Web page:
For a time we watched the herd, observing its slow, monolithic shifts. Then Sah'larssh pointed off to our left. Near the water's edge stood a pair of young-looking bucks, their horns only half-grown, alternately drinking and browsing unconcernedly at a little half-submerged tussock. Ehm'viir nodded. Sah'larssh glanced at me and grinned, and I flashed a weak smile and a thumb's-up gesture, which I did not really mean. Very much the opposite, in fact. Then he turned and headed off through the fringe on knees and elbows. In an instant the grass swallowed him, and I could detect no sign of his passage.
I lifted my holocam and sighted through its viewfinder, bringing the bucks into focus. For what seemed an eternity I watched, my throat dry, my hands shaking slightly more than the camera's image-stabilizer could cope with. And then, in a flash of orange and copper, my witty, urbane, poetry-writing bond-mate exploded from the grass, sans belt, sans commpak--and sans shorts. Teeth bared, all sixteen claws expressed, he dashed across the fringe of bare earth, launched himself at the nearest buck--and missed.
At the last instant, warned perhaps by instinct, or having caught a glimpse of movement through the corner of its eye, the Leaper made good on its name. As one, its legs bunched and uncoiled, catapulting the animal straight into the air almost twice its own height. Sah'larssh's lunge, aimed for its flank, carried him instead through empty space.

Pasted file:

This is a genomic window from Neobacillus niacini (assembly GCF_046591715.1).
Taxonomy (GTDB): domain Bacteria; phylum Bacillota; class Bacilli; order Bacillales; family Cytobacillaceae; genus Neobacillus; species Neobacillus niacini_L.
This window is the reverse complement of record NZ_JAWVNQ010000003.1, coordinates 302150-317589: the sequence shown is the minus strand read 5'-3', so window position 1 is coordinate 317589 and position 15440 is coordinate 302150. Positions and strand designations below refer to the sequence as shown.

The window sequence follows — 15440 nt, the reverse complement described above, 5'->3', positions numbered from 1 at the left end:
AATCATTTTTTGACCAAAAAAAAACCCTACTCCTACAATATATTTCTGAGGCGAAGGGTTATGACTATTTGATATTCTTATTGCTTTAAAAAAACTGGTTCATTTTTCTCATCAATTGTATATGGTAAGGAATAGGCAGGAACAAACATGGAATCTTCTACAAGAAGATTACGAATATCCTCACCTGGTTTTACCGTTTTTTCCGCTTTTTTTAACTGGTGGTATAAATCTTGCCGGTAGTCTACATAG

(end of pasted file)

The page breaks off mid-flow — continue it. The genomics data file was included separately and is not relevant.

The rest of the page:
He recovered quickly, though--much more so than I would have believed possible. Bending his elbows, he struck the ground and rolled, to the very edge of the waterhole. Regaining his balance, he hurled himself back in the direction he'd come. And as he did, he roared.
It was a sound I'd never before heard from a Sah'aaran throat, half snarl and half scream. He uttered it neither in anger nor defiance, but for a very specific, entirely calculated purpose. The first buck, his intended target, was already bounding away, like an ancient Terran toy called a "pogo stick." But the second had been caught off-guard, its head lowered to drink. It gathered itself for a desperate jump--but as Sah'larssh's roar split the air, it froze. Just for an instant--but that was enough. Even as it moved, Sah'larssh fell full upon its back, his claws digging deep into its shoulders. Its momentum dragged him a meter or two, his legs flailing, before his greater weight brought them both crashing to the ground. The Leaper struggled and kicked, and it shrieked on a hysterical, rising note that sent the rest of the herd running for the far side of the waterhole in a kinetic flurry of legs and bodies. But then Sah'larssh's teeth engulfed that narrow throat and clamped down hard. The buck's screams died suddenly in a choked gurgle as the blood fountained forth. Shuddering spasmodically, the animal gradually grew still. And then--